Heritage BC is announcing the results of the 150 Time Immemorial Grant Program (150 TIGP) which closed for intake at the end of December 2021. The grant program is intended to raise cultural awareness, educate people about B.C.’s colonial past and its ongoing impacts, advance reconciliation and promote inclusivity and diversity as a foundational aspect of B.C.’s future.
The Province of B.C. provided $10 million for the 150 TIGP and appointed Heritage BC as a program delivery partner. This announcement highlights investment to support cultural heritage infrastructure, awareness, and community planning projects across BC.
“The projects being funded are truly inspirational in their innovation and partnership collaboration” says Kirstin Clausen, executive director of Heritage BC. “This grant is encouraging the broadening of the definition of heritage to include what is described as intangible cultural heritage. Heritage BC is excited to connect with many organizations and local governments who might not have considered themselves aligned with heritage. Yet their projects are responding to the values of reconciliation, diversity and resiliency – values very important to the modern context of heritage”.
“From exhibitions and oral history to documentaries and cultural centres, these projects will serve to revitalize cultural heritage and share vital knowledge, which will help strengthen B.C. communities and our collective understanding of each other,” said Nathan Cullen, Minister of Municipal Affairs. “Our government is committed to reconciliation, diversity and inclusion, and supporting cultural awareness in communities throughout the province in order to expand our understanding of B.C.’s shared history.”
Funding will soon flow to support projects in 54 communities in every region of the Province. There is a total of 92 projects with 15 in the Nechako, North Coast, North East and Cariboo regions; 25 projects on Vancouver Island; 32 projects in the Mainland Southwest; eight projects in the Kootenays and 12 projects in the Thomson Okanagan. Many infrastructure projects will reinvigorate public spaces by incorporating and recognizing indigenous history. Awareness and engagement projects are supporting community healing but also celebrating important milestones. The planning projects are helping to normalize the value of genuine cultural engagement early in the visioning stages. Several cultural groups and communities have projects including Chinese, Japanese, Filipino, South Asian, those of Black descent and those from 2SLGBTQ+ communities.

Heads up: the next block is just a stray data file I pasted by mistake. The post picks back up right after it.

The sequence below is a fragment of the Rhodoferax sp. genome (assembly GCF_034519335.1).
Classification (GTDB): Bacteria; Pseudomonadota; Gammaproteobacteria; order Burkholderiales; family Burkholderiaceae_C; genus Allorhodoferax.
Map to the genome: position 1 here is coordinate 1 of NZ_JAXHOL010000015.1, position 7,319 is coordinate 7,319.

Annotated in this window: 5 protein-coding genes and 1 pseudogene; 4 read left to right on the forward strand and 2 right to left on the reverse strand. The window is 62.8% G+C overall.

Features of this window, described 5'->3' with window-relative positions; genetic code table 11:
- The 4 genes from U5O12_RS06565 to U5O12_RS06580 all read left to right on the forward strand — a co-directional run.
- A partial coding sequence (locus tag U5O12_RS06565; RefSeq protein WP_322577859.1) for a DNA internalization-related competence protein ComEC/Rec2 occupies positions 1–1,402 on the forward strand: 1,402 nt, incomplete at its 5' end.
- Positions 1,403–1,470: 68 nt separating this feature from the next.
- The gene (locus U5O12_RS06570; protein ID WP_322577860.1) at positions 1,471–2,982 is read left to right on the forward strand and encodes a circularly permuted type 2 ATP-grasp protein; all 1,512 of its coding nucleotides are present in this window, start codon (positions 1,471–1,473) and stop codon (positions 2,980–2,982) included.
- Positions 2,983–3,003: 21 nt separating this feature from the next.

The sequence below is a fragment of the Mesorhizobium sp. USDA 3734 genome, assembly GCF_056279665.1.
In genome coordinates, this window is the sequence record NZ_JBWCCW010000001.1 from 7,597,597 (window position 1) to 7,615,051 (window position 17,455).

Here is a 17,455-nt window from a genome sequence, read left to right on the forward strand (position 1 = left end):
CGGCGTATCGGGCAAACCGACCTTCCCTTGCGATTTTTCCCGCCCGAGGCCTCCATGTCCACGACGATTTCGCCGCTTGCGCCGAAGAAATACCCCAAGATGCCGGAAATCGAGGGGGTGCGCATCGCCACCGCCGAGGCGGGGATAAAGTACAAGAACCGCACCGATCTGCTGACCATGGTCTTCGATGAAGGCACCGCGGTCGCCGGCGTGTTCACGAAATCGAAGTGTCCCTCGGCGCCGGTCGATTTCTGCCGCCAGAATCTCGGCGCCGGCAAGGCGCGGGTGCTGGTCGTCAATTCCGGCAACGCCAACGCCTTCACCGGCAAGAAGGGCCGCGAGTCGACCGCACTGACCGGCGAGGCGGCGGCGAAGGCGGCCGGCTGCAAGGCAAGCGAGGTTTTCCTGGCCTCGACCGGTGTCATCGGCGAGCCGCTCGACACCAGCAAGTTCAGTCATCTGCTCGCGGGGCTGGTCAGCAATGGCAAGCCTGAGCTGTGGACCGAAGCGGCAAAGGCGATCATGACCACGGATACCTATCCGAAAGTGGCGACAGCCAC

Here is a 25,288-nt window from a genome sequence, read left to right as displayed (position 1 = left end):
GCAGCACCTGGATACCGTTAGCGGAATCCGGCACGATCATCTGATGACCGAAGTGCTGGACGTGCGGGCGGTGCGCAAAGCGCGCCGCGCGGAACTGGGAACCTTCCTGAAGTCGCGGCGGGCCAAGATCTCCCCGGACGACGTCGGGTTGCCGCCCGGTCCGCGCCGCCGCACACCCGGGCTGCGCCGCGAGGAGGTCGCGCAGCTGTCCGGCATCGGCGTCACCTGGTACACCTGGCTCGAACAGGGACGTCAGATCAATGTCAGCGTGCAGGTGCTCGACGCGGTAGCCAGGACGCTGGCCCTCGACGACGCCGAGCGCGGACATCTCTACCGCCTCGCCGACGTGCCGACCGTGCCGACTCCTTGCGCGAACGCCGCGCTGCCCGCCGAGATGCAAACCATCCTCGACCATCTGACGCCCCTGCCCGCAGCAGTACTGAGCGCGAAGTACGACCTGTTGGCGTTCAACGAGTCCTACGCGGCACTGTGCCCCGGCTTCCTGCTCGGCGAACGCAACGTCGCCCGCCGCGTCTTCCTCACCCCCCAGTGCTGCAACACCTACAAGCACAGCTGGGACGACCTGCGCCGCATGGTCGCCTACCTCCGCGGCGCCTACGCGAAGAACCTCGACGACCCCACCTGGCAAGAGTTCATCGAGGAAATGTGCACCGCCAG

“150 TIGP has shown us that British Columbians embrace heritage and are creative in their intent to respond to what communities need and value,” says Britney Dack, chair of Heritage BC’s Board of Directors. “I would like to thank the Province of B.C. for their trust in Heritage BC and all applicants for their time to submit their projects. There were many more projects than funding available and the response shows us that British Columbia’s heritage is rich and there is a commitment to reconciliation in all its forms.”
A backgrounder follows.